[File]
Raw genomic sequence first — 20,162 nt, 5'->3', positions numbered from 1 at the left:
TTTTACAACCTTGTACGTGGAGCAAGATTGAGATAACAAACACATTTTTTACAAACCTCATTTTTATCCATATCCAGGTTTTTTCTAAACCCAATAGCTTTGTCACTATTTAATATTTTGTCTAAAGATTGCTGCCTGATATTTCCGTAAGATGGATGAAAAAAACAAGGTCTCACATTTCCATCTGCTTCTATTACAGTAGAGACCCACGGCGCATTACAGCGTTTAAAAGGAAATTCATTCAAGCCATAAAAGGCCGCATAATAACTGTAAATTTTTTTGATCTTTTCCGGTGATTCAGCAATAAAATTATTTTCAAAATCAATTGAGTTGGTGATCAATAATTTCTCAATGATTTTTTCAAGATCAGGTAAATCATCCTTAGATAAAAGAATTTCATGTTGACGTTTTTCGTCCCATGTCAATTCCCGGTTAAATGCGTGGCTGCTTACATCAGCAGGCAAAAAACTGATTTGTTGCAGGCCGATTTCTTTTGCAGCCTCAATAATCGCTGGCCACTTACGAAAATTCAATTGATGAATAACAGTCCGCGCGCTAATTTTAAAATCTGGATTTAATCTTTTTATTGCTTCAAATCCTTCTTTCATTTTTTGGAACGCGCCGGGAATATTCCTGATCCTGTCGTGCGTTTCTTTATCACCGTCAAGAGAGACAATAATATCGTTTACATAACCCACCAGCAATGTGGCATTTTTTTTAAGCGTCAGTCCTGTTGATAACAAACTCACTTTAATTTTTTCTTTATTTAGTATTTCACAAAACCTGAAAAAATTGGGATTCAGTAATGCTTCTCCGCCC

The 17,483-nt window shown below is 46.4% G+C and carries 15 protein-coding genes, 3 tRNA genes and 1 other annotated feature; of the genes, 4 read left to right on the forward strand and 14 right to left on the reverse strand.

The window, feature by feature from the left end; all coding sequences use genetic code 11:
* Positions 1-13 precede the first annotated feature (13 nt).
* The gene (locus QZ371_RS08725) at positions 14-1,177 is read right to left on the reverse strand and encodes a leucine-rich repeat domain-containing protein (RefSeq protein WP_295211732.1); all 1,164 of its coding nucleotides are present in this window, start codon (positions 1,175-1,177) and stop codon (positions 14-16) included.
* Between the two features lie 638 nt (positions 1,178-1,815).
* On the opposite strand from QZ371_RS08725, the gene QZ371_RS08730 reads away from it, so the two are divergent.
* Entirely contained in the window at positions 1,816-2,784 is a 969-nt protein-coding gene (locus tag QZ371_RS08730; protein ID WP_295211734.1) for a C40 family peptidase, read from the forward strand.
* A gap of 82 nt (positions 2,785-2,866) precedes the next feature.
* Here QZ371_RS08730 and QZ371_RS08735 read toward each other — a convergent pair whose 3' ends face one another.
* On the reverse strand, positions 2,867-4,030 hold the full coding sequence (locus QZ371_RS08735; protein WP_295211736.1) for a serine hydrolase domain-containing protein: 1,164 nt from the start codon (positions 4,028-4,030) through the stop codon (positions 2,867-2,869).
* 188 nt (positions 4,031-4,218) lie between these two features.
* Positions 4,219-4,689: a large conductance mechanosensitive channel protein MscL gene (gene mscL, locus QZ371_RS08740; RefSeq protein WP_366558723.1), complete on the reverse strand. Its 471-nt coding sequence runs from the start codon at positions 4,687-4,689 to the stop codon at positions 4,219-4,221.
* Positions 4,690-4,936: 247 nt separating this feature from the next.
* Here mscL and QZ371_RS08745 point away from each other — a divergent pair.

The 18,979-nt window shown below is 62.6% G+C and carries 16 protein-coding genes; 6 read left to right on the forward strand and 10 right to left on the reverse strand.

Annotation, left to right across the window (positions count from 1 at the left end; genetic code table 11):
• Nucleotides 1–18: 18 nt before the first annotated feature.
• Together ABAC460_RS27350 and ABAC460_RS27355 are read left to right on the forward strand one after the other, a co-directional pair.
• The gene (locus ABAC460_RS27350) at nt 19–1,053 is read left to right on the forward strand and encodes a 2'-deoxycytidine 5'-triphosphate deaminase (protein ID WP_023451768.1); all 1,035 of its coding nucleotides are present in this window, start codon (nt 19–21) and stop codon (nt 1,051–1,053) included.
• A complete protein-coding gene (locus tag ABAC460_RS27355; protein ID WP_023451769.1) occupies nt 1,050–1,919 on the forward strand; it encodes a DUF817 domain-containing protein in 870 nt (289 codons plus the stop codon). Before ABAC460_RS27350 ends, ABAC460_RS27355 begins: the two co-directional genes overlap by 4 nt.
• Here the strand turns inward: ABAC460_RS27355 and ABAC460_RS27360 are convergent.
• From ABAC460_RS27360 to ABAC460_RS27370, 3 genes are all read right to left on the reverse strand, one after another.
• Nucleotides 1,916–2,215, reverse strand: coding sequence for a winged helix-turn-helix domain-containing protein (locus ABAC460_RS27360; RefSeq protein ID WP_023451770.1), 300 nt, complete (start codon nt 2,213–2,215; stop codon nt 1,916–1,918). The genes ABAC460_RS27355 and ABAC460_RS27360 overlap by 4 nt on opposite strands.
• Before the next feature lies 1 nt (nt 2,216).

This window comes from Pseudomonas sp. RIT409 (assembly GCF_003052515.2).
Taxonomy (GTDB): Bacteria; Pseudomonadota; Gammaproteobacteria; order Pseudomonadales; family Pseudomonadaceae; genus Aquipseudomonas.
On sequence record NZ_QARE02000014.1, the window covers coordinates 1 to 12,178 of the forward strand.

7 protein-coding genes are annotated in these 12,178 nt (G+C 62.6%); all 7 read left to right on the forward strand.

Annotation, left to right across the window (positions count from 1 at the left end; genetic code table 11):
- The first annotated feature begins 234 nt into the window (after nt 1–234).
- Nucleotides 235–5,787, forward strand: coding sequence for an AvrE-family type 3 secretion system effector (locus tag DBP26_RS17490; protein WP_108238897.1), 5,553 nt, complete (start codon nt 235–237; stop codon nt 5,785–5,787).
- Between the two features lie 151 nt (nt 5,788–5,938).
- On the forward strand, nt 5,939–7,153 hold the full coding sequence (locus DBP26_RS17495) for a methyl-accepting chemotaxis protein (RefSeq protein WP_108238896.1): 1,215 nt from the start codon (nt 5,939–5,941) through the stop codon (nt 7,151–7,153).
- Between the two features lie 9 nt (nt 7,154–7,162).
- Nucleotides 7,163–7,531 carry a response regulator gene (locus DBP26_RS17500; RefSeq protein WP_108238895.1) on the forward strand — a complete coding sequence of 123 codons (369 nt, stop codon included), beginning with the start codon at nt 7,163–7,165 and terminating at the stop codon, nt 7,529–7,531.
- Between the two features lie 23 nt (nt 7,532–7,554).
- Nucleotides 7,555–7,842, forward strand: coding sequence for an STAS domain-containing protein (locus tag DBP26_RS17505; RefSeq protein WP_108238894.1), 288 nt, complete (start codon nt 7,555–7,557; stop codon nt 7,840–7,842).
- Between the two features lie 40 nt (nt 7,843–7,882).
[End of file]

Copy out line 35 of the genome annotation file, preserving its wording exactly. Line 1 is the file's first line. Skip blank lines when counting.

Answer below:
- On the forward strand, nt 5,939–7,153 hold the full coding sequence (locus DBP26_RS17495) for a methyl-accepting chemotaxis protein (RefSeq protein WP_108238896.1): 1,215 nt from the start codon (nt 5,939–5,941) through the stop codon (nt 7,151–7,153).